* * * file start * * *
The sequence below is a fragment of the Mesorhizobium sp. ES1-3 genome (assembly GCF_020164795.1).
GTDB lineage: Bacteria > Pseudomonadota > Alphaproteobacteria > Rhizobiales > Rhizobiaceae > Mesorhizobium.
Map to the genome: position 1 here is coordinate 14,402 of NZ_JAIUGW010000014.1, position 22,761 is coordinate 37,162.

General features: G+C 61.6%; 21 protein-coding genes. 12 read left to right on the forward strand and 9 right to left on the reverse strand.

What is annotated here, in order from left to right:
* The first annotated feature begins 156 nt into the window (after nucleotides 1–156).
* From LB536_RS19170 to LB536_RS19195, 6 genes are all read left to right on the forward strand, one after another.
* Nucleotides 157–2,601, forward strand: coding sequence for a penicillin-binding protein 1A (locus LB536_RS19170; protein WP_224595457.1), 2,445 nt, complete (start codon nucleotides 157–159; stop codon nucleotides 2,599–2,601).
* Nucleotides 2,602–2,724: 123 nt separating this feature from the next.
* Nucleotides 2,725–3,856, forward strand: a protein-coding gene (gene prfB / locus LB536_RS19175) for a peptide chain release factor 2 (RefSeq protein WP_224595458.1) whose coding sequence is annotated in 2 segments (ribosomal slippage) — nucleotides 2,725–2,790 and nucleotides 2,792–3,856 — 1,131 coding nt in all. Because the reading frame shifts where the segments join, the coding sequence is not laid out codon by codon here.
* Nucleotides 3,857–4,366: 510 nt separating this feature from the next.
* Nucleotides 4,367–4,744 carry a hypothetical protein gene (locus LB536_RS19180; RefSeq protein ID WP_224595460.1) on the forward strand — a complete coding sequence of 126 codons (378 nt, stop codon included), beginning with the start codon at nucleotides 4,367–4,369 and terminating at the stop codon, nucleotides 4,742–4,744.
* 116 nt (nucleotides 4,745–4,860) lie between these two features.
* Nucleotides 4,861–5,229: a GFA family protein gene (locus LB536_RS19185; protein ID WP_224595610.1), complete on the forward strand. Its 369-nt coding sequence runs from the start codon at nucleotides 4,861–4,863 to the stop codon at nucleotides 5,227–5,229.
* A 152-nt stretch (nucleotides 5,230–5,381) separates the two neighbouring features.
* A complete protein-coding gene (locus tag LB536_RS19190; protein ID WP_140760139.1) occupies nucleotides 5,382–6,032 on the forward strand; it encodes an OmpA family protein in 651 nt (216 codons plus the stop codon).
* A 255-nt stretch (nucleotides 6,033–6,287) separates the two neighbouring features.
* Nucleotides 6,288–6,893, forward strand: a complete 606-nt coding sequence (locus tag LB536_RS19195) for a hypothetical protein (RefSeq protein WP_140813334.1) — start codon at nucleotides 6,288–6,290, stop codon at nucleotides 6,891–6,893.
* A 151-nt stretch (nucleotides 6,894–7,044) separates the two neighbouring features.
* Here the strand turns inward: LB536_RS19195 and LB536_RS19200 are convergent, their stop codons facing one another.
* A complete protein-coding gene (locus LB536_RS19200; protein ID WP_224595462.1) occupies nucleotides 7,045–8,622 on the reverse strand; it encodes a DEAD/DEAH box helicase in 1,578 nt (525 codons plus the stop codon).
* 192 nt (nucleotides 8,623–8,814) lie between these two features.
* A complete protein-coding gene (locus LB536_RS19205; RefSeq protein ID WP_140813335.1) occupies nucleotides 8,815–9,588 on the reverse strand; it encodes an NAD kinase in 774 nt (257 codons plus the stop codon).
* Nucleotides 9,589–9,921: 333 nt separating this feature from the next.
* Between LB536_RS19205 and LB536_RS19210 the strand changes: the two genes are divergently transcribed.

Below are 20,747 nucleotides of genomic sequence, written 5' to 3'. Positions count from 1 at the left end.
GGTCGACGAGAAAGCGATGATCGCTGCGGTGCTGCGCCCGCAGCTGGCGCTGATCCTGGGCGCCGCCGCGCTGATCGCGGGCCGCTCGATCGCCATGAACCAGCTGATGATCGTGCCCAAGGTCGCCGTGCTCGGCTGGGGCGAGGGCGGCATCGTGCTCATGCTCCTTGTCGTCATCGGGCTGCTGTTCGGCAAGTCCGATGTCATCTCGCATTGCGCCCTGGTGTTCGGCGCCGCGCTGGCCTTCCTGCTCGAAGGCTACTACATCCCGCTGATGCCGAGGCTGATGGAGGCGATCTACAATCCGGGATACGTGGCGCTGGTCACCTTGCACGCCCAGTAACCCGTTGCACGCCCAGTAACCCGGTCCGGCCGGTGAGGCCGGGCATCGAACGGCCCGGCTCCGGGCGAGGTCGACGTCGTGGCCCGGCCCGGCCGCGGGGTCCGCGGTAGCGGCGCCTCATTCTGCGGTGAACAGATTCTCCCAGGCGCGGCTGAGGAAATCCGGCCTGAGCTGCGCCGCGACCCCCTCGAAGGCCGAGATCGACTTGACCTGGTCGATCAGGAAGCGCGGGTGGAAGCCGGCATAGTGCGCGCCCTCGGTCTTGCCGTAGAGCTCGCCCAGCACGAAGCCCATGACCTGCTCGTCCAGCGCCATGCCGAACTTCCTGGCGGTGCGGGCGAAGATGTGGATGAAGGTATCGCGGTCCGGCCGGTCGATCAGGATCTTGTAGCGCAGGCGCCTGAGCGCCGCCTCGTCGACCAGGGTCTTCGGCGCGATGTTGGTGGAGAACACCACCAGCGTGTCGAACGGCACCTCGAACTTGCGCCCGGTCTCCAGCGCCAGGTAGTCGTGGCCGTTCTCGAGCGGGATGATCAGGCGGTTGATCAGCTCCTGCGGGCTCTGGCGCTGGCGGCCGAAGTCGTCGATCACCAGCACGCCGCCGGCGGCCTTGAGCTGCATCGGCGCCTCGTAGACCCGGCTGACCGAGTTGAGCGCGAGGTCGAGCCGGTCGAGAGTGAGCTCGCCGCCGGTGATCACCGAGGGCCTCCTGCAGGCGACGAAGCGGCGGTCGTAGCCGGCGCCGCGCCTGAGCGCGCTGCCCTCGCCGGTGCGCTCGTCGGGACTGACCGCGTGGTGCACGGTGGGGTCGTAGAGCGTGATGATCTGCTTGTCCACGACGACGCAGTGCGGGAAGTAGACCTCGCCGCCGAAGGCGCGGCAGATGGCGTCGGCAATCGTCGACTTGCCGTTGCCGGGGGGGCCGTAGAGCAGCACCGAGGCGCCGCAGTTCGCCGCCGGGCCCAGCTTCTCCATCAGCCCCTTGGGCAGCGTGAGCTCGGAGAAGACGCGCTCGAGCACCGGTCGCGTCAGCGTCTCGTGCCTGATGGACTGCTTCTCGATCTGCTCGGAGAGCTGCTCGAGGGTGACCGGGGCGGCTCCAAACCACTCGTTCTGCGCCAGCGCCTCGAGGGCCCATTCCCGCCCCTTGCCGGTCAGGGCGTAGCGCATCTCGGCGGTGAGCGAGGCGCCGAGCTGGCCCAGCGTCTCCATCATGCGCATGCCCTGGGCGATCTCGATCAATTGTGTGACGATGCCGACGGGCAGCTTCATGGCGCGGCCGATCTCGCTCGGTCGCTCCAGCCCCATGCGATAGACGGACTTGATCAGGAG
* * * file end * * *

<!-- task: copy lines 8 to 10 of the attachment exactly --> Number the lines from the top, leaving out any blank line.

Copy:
* Nucleotides 157–2,601, forward strand: coding sequence for a penicillin-binding protein 1A (locus LB536_RS19170; protein WP_224595457.1), 2,445 nt, complete (start codon nucleotides 157–159; stop codon nucleotides 2,599–2,601).
* Nucleotides 2,602–2,724: 123 nt separating this feature from the next.
* Nucleotides 2,725–3,856, forward strand: a protein-coding gene (gene prfB / locus LB536_RS19175) for a peptide chain release factor 2 (RefSeq protein WP_224595458.1) whose coding sequence is annotated in 2 segments (ribosomal slippage) — nucleotides 2,725–2,790 and nucleotides 2,792–3,856 — 1,131 coding nt in all. Because the reading frame shifts where the segments join, the coding sequence is not laid out codon by codon here.